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Old 18th November 2020, 23:39   #1  |  Link
trotskito
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Brightness mess when capturing *some* VHS through Sony DCR-TRV33E

Hello everybody,

I've been lately playing around with VHS capture, nothing in professional terms but just an amateur distraction. As I recently learned VHS does degrade over time, I wanted to keep some tapes from my childhood like old Terrytoons cartoons and my beloved Star Wars trilogy.

My equipment is pretty basic, but it works fine for my intentions, as I don't really want to restore or improve quality, just keep it as near to the source as it can:

- Sony DCR-TRV33E paired with a PCI FireWire card as capturing device
- Daewoo ST847S VCR (6 heads)

I've succesfully transfered a couple of tapes. I 've used sclive, Adobe Premiere and now VDub2.

But I'm having some trouble with the Return of the Jedi VHS: While it seems to capture properly, I've noticed that, in some specific parts of the movie, brightness goes up and down, concretely after scene changes.

At first, I thought it was an anty-copy problem, but using a Macrovision box I have didn't change anything. Then I tried with another VCR, an LG C20P, with no change at all except for lower image quality overall. Not to say that the problem does not occur when displaying the VCR through a TV (brightness keeps stable, with any of the VCRs).

The problem is already visible in the Handycam (I can see the brightness fluctuating in its LCD screen), so I guess it has nothing to do with the FireWire cable or card. As others have suggested, it seems to be some kind of brightness 'auto-adjust' that is causing the ups and downs, but it's confusing that it only happens in some movies.

I've read threads of users with similar problems to no conclusion. Even read that people using superior devices such as SVHS with TBC can't get rid of the problem.

Here is a portion of the capture that clearly shows the problem. It was captured with VDub2 and then encoded for uploading with the same program.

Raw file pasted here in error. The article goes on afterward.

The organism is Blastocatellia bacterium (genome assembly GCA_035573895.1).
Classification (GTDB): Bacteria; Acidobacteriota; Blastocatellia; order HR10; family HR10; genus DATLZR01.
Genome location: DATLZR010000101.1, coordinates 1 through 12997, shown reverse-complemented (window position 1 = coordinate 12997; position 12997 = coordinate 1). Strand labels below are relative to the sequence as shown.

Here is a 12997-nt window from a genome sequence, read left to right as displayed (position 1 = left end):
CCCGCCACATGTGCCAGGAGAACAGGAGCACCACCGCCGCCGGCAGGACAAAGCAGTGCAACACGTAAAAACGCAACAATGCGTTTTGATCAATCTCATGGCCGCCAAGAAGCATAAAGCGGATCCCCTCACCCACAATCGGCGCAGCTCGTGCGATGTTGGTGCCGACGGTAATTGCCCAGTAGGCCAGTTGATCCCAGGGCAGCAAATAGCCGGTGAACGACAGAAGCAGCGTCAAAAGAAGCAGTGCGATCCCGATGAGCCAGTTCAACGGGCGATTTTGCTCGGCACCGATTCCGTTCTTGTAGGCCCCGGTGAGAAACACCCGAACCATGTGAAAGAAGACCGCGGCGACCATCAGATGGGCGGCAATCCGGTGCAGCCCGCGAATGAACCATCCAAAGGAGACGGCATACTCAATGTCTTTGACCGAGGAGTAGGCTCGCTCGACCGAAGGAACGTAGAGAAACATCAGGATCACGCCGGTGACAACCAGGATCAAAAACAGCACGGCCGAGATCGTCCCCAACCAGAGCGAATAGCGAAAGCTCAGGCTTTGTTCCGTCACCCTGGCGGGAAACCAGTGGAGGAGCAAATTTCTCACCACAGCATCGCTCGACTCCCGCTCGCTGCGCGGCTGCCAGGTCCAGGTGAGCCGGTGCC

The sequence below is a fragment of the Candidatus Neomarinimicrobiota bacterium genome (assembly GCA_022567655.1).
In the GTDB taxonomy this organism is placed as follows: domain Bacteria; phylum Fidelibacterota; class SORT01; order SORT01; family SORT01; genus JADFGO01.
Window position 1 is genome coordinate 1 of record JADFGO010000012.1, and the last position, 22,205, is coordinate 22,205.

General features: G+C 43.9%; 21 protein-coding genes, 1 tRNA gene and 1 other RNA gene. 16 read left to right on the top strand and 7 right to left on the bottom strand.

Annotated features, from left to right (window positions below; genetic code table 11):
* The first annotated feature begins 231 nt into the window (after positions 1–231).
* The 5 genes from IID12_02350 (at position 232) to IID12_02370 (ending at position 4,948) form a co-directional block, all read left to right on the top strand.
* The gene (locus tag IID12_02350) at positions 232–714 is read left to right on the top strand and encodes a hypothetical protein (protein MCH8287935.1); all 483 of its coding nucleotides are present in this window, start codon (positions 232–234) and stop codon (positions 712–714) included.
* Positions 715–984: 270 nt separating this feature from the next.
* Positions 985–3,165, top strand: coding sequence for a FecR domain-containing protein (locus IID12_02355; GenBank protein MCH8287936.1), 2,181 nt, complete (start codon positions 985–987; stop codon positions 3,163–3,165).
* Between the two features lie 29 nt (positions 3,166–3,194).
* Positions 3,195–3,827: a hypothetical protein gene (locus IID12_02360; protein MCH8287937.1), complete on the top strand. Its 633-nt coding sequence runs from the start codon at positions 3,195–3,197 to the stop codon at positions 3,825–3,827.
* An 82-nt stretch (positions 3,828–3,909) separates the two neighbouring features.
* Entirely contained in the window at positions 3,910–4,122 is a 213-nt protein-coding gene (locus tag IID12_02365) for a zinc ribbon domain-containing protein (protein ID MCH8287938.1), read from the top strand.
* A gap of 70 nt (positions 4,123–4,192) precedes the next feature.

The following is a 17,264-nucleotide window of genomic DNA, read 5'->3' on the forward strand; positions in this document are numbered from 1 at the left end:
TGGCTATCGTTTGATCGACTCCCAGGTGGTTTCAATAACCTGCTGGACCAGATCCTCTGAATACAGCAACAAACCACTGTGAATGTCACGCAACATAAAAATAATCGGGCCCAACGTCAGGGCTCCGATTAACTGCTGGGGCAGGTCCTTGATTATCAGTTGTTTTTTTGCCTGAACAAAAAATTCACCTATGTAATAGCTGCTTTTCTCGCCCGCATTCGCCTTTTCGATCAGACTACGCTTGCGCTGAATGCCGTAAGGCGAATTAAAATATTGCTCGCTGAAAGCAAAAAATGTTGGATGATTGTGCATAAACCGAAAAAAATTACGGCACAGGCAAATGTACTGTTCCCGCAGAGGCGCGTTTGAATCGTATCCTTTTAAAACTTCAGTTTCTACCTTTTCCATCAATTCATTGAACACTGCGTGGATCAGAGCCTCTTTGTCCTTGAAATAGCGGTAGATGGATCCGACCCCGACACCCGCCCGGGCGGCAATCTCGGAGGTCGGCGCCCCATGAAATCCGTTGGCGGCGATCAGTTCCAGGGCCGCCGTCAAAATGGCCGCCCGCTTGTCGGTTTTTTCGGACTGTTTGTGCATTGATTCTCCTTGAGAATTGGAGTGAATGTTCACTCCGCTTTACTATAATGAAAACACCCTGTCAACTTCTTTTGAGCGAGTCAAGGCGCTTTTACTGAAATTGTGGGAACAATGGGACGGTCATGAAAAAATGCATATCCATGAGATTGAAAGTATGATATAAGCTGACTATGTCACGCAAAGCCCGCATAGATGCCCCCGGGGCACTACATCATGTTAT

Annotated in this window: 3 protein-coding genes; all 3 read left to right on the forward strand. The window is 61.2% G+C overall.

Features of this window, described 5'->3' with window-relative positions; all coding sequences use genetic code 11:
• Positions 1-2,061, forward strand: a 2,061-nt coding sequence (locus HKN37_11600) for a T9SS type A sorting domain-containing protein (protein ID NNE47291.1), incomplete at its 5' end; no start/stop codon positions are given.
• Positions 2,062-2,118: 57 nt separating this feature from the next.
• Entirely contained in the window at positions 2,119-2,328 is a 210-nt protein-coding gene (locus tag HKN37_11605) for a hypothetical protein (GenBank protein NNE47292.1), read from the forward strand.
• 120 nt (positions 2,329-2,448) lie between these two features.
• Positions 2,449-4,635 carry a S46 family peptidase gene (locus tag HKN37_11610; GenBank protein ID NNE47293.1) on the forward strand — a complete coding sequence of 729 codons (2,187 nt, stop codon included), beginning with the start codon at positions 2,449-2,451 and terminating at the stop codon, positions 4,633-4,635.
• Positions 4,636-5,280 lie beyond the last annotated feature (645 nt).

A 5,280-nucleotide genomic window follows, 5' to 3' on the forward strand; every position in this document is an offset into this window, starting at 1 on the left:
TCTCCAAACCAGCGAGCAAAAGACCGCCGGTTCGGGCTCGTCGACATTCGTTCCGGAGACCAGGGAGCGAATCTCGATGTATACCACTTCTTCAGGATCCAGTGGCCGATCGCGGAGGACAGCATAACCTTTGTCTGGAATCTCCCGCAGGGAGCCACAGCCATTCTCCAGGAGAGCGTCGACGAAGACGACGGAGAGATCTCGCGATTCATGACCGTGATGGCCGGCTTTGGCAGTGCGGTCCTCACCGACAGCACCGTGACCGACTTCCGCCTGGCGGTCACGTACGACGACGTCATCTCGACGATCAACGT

Thank you in advance!

Last edited by trotskito; 19th November 2020 at 13:58.
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Old 19th November 2020, 02:39   #2  |  Link
manolito
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This sure looks like Auto Exposure to me. Can't you find any menu setting to turn off AE?
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Old 19th November 2020, 10:22   #3  |  Link
trotskito
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Hi, manolito

That's what it looks to me also, but there's no autoexposure option in the camera's VCR mode. There's an option in camera (record) mode, but it has no effect on AV input-fed video.

One user at digitalfaq suggested it could be indeed a Macrovision problem. It's weird because the tape is from 1995 and I'm almost sure I made some VHS copy of it back in the 2000s without this problem.

BUT,

Could it be that I'm using the Macrovision box not with its original scart cable, but with different RCA ones instead (in order to use the camcorder's RCA-to-minijack cable)?. I attach pictures of both.

I have the original cable, but as it ends in another scart, I cannot use it in the camcorder, unless there's some kind of female scart-to-rca adapter. But, would that make any sense?. Also, maybe the box is broken.
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Old 21st November 2020, 21:25   #4  |  Link
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Has your sample been obtained with or without a de-macrovision box inserted ?
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Old 22nd November 2020, 18:09   #5  |  Link
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First of all, there is no "macrovision" - this is a company name (was ) and conversely encompasses about 3 major variants and some subvariations. There are other copy protections as well. One box does not solve all of them, not even a full pro TBC. One need a full TBC and a signal processor.

Anyway, back to your problem - and you should have done this BEFORE asking here - is this (d)effect seen on TV when playing the cassette? Can you confirm the signal leaving your "demacrovision" box has (or has not) this (d)effect? Can you insert a color proc or any other processor in order to fade the signal (if level too high it may be clipped or the DSP would react to it)?

If your observations are correct and complete, it's not "macrovision".
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Old 23rd November 2020, 14:47   #6  |  Link
trotskito
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Quote:
Originally Posted by Ghitulescu View Post
Anyway, back to your problem - and you should have done this BEFORE asking here - is this (d)effect seen on TV when playing the cassette?